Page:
Risky business

DARPA director is used to forging new ground for technology's sake

As director of the Defense Advanced Research Projects Agency, Frank Fernandez

would rather see someone try and fail than never try at all.

Risk is par for the course at DARPA. The agency is an incubator for

revolutionary technologies considered too risky for the individual services

to develop on their own. The list of ongoing projects includes everything

from an artificial dog nose for sniffing out land mines to quantum computers

designed to solve problems too complex for conventional computers to handle.

Interesting research projects — combined with a unique DARPA formula

that attracts highly talented people and gives them the resources and freedom

to either succeed or fail — is what makes his job so exciting, Fernandez

said. "[I have] the best job for a technical person in the Department of

Defense," he said. "Within DOD, head of DARPA is the best job around."

Witty, demanding and impatient, Fernandez encourages DARPA employees

to try, even at the risk of failure. "I do let people do things; the problem

is we do hold people accountable. I really don't mind people failing. I'd

rather see somebody jump real far and not quite make it than to take little

bitty steps," he said.

What Fernandez describes as impatience, however, is viewed by others

as an effective management technique worth emulating.

"When Dr. Fernandez meets with a program manager, he has a list of about

10 questions he wants answered within the first five or 10 minutes of that

discussion," said Lt. Col. Gary Sauer, special assistant for operations

and program manager for the Future Combat System. "If the program manager

doesn't touch on some of those very quickly, Dr. Fernandez will redirect

that program manager to answer those questions.

"I've worked with a lot of generals, and they were all brilliant men,

but Dr. Fernandez has that special blend of technical knowledge and business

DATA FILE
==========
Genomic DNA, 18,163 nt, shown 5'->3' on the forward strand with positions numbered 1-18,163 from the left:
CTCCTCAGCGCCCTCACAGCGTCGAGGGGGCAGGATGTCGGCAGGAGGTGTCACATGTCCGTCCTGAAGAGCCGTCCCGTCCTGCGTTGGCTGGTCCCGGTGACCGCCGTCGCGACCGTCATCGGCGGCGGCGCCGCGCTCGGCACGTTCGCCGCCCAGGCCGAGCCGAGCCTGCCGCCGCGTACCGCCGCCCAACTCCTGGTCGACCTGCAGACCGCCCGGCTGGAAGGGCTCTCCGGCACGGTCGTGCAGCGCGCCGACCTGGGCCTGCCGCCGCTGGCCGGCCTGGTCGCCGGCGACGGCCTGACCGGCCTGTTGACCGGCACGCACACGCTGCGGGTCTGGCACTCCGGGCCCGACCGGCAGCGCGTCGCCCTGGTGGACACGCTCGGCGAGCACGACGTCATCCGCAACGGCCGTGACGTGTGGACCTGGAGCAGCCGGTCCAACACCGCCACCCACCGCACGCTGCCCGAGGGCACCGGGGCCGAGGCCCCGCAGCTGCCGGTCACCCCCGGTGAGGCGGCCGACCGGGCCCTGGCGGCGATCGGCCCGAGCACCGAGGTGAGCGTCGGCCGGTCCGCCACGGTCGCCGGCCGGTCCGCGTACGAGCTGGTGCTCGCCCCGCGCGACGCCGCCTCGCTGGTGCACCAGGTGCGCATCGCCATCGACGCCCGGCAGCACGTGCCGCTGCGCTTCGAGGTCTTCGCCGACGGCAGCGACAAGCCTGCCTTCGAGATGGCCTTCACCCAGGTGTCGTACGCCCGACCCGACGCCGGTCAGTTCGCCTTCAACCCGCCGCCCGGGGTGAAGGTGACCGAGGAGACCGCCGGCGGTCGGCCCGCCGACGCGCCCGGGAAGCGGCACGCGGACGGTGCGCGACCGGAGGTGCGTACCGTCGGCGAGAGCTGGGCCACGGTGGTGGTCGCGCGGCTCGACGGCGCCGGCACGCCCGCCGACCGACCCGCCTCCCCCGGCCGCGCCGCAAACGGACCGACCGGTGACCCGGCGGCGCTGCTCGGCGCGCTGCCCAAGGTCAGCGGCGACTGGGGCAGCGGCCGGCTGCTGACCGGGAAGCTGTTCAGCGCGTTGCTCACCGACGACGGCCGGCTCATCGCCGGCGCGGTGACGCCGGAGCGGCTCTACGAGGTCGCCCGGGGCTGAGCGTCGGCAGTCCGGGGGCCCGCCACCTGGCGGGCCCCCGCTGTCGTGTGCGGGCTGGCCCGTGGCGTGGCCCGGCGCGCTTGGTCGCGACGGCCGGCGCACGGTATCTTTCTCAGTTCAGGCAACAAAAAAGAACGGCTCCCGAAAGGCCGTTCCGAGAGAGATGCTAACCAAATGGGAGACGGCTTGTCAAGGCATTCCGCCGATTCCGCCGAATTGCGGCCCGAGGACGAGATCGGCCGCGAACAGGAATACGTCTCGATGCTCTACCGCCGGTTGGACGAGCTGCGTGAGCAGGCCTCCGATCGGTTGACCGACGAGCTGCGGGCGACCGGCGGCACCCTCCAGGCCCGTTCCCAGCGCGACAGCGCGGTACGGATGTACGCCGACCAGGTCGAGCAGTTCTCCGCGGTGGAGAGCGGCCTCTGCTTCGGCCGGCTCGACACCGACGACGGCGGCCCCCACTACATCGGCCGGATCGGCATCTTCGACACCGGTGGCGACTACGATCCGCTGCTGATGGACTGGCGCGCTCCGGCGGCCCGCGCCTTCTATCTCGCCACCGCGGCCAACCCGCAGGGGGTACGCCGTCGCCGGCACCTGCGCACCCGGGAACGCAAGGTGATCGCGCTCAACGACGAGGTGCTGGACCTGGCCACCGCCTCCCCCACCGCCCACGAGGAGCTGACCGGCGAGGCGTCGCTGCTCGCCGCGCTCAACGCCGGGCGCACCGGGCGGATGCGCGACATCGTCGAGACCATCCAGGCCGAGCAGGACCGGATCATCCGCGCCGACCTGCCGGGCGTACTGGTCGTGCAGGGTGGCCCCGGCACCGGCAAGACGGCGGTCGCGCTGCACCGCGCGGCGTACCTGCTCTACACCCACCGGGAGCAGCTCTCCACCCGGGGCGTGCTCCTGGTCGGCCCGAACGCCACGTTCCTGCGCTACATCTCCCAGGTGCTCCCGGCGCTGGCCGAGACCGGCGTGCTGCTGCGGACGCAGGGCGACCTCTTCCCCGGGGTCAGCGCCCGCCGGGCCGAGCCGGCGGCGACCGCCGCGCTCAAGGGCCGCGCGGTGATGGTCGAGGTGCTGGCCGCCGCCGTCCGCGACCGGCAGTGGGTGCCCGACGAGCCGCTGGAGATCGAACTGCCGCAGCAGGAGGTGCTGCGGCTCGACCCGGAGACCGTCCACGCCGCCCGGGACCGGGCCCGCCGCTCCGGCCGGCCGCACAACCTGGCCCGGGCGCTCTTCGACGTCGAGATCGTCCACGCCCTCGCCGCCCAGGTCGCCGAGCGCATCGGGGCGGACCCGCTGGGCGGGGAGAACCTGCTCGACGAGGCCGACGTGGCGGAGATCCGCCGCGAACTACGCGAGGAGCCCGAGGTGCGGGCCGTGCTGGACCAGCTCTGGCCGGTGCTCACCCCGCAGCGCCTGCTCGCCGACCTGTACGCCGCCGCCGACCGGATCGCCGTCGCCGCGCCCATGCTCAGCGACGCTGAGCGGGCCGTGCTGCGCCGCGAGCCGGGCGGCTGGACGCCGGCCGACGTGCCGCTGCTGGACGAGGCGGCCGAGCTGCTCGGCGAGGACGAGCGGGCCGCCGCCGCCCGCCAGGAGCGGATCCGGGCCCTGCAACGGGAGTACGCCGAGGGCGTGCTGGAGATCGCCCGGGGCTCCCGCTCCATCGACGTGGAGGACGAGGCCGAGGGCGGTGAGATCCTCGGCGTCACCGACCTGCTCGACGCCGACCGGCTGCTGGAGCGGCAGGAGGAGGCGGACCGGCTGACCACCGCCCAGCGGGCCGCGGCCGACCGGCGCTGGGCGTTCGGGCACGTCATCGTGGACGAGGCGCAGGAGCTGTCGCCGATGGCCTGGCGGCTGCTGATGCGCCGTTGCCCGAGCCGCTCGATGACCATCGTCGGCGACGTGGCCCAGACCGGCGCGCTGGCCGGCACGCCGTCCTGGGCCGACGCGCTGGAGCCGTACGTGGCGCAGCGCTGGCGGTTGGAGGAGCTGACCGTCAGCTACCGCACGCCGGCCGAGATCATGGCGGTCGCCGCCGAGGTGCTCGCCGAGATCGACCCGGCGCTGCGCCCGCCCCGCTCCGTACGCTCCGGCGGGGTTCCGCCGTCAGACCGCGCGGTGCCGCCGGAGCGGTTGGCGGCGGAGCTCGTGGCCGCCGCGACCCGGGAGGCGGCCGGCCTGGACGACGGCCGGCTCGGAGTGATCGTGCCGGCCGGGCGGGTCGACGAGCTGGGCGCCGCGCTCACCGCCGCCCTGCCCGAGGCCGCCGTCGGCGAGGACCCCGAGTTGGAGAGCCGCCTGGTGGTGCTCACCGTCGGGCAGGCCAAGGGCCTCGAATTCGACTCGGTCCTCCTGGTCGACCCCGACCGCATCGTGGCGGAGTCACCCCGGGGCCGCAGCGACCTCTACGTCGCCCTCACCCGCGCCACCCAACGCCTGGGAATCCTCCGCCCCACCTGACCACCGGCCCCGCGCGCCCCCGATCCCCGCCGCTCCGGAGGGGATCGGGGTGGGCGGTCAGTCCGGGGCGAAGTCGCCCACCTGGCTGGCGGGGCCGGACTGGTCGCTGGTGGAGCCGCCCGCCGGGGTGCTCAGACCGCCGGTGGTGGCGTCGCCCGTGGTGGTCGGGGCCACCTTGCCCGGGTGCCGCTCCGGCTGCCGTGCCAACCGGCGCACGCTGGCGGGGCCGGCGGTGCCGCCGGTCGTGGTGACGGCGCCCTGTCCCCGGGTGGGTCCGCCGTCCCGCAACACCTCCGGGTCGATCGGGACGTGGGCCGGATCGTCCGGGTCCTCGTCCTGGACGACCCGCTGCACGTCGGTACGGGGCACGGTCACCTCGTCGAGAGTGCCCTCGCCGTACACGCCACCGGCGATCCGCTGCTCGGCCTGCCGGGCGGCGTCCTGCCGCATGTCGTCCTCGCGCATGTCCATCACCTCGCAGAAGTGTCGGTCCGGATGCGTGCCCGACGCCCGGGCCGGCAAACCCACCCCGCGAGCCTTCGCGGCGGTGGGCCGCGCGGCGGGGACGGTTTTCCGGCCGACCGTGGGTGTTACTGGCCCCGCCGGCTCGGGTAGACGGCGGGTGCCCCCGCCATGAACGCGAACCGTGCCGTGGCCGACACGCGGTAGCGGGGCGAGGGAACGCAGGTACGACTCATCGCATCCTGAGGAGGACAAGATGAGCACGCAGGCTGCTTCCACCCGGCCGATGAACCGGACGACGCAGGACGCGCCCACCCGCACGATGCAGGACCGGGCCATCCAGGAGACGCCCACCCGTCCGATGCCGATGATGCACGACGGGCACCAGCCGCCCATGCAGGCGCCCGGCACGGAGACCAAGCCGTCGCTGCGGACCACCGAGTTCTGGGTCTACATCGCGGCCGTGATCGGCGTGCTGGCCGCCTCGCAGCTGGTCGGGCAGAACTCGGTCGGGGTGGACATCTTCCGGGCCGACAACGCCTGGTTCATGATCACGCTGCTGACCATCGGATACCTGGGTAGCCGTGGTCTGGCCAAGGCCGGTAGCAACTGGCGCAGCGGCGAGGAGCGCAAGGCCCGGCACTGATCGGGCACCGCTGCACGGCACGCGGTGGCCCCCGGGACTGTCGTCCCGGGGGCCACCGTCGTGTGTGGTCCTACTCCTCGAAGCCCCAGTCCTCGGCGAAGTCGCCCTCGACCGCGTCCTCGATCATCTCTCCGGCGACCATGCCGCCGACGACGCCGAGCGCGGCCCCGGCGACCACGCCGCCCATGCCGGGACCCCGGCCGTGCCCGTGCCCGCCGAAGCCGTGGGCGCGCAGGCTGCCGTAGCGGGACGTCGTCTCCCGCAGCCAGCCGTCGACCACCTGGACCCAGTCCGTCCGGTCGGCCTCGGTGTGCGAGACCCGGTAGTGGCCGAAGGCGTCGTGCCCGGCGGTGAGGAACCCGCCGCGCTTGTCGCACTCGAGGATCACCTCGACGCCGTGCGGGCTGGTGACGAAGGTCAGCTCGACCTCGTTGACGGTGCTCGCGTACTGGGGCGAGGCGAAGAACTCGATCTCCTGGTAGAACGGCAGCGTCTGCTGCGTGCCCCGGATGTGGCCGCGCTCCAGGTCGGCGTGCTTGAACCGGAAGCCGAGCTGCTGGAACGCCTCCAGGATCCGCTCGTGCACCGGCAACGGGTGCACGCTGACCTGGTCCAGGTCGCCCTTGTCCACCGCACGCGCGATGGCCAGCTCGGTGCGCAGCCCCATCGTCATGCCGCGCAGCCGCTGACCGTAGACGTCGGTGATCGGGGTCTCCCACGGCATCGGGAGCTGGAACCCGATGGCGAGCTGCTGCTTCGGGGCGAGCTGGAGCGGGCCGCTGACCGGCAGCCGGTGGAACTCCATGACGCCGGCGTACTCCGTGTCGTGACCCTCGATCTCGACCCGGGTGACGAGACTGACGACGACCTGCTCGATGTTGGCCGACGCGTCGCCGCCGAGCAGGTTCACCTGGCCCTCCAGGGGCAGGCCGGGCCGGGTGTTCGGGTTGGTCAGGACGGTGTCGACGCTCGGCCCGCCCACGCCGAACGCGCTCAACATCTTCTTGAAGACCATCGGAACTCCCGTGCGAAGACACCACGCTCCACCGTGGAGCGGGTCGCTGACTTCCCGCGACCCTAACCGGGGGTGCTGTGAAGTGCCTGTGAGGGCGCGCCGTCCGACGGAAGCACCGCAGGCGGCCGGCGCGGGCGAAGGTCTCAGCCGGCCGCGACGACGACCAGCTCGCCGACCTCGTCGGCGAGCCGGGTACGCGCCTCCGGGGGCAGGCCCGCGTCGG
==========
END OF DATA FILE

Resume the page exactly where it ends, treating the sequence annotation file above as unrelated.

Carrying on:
savvy," Sauer said.

Fernandez has been director of DARPA since 1998 and has enjoyed working

for a "constantly morphing" agency where "you might think you know what

your program offices are doing, but in six months everything will change."

His term of service officially ends in May, but because the director

is appointed by the secretary of Defense and approved by the president,

Fernandez said he could lose his job in January.

However, leaving the post doesn't necessarily mean he won't be involved.

Regardless of where he and his wife live next year, former DARPA employees

tend to keep in touch on DARPA issues.

"The most interesting story about DARPA is the incredible network of

alumni who are now all over the place — in industry, the military, academia — who believe a DARPA concept is important and who protect DARPA in incredibly

subtle but important ways," Fernandez said. "There are a lot of ex-directors,

ex-office managers and ex-program managers who care about this place maintaining

its level of quality, and they enforce that very, very informally. It's

something you don't really understand until you work here."

For example, when the agency agreed to develop critical technologies

for the Army's Future Combat System, former DARPA employees pointed out

some holes in the agency's plan and "helped a great deal," Fernandez said.

These connections are important. "The wisdom of the people who created

DARPA and who have allowed it to remain an independent agency with access

to the secretary [of Defense] is just fascinating. It's a very, very powerful

idea," Fernandez said. "I will always care about DARPA."

The Frank Fernandez file

Position: Director of DARPA, the central research and development center

for the Defense Department. It has a fiscal 2001 budget of about $2 billion.

Hobby: Bicycling, mostly along the streets of Arlington, Va., near his

office.

Previous experience: Founder, president and chairman of AETC Inc.; founder,

president and chairman of Arete Associates; and member of the Navy's Chief

of Naval Operations executive panel.

Education: Bachelor of science and mechanical engineering and master

of science and applied mechanics from Stevens Institute of Technology, 1960-61;

and Ph.D in aeronautics, California Institute of Technology, 1969.

Most enduring life lesson: "The biggest limits you face are self-imposed."

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